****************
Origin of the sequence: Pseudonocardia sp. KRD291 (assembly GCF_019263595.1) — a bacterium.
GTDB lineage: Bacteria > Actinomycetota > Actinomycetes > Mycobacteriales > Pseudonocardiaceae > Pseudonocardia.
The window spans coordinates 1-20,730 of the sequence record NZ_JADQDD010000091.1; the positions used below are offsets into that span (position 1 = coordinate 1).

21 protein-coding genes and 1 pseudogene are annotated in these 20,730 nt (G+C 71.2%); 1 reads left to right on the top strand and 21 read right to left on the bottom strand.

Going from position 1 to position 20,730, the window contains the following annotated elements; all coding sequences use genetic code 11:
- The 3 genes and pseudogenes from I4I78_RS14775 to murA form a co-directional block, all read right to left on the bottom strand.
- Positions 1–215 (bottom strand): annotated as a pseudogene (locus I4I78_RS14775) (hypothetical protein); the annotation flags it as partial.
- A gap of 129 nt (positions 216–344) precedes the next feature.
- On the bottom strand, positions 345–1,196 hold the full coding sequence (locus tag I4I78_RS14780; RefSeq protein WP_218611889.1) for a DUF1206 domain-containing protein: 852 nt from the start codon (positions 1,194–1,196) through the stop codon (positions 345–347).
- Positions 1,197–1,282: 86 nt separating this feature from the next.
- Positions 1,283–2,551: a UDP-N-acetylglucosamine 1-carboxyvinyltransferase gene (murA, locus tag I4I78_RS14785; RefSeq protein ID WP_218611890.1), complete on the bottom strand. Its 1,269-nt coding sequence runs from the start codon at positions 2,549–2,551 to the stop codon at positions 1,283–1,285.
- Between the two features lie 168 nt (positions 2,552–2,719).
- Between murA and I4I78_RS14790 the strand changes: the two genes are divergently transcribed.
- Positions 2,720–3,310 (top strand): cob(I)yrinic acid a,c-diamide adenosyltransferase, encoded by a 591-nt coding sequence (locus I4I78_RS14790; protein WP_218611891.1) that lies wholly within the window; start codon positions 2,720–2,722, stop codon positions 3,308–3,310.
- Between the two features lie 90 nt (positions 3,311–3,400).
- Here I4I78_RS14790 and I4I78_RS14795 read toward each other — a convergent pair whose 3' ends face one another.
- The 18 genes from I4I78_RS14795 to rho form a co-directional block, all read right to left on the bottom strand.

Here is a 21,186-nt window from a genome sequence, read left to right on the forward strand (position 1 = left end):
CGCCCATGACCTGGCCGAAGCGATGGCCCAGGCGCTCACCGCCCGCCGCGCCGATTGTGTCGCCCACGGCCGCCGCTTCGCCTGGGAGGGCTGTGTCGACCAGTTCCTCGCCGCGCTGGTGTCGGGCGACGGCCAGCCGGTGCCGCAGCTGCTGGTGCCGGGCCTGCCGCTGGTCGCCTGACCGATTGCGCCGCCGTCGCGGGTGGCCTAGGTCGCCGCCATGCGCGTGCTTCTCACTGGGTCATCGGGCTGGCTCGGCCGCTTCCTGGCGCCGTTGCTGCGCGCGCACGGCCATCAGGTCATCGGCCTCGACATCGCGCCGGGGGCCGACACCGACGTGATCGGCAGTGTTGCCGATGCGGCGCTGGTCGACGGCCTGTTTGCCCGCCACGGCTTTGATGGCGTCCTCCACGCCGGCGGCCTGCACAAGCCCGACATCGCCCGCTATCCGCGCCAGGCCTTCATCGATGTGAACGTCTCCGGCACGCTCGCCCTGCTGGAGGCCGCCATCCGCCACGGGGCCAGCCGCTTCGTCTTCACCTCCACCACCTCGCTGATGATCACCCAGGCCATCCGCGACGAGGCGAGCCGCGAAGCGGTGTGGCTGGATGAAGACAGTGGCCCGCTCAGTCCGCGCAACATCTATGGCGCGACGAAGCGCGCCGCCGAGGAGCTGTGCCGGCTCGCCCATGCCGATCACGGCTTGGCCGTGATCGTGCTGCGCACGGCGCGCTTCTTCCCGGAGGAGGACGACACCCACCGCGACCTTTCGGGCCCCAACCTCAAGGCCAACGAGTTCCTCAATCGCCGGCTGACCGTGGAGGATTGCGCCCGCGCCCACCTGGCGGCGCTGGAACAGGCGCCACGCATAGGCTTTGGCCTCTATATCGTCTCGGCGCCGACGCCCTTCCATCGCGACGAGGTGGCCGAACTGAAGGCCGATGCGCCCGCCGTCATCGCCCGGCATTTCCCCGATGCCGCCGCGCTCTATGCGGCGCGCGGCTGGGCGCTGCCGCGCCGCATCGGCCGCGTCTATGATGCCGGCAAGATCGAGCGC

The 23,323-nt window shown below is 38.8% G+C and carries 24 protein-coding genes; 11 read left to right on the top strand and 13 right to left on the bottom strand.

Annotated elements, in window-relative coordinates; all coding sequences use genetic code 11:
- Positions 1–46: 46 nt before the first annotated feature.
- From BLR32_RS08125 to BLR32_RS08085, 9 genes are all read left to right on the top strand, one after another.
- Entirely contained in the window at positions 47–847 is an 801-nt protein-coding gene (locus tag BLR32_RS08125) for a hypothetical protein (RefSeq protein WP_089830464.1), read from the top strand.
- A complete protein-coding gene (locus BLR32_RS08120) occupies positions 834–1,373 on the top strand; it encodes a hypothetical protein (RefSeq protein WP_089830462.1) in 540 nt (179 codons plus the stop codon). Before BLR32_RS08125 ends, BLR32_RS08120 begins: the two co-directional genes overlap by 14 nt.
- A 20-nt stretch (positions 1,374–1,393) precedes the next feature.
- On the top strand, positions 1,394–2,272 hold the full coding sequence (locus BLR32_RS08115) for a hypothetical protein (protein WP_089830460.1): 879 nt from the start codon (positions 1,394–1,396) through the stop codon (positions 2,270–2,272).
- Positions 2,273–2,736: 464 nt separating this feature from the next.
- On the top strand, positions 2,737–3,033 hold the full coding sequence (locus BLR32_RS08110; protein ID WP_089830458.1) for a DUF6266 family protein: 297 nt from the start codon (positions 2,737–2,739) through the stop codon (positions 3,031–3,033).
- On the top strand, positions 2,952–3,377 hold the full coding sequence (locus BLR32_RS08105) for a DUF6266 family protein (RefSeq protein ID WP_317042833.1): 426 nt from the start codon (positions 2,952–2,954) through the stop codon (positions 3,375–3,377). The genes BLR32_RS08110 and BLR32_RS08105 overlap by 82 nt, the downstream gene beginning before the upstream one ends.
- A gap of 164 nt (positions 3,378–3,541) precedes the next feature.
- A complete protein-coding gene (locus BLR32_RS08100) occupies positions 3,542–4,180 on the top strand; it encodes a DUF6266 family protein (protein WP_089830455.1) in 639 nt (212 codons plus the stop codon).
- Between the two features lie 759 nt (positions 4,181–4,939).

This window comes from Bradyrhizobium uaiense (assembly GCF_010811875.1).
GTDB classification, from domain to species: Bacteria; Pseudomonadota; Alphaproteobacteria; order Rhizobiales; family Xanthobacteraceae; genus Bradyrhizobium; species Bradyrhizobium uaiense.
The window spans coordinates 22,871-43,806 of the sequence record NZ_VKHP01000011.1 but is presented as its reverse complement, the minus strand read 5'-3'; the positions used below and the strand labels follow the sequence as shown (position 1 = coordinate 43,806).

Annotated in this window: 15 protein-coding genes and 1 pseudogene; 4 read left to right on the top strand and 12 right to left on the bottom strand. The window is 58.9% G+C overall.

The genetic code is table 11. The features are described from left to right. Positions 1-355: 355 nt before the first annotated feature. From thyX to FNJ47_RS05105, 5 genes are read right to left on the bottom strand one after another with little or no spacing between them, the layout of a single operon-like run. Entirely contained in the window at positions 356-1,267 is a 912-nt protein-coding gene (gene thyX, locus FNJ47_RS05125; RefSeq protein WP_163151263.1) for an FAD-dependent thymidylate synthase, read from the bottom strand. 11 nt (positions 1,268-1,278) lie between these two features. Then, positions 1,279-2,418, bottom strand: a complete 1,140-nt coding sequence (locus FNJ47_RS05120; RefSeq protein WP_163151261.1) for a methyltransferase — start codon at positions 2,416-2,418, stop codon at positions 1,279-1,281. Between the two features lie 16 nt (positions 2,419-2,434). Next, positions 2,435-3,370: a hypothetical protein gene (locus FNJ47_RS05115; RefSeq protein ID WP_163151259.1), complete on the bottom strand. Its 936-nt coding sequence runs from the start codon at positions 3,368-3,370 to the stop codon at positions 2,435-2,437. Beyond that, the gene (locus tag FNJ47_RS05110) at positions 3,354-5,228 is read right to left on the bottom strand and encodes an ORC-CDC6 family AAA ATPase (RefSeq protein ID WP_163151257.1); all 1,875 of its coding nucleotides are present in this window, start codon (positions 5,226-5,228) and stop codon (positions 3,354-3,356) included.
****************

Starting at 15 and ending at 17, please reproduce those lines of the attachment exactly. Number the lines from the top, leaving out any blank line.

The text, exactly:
- Between the two features lie 90 nt (positions 3,311–3,400).
- Here I4I78_RS14790 and I4I78_RS14795 read toward each other — a convergent pair whose 3' ends face one another.
- The 18 genes from I4I78_RS14795 to rho form a co-directional block, all read right to left on the bottom strand.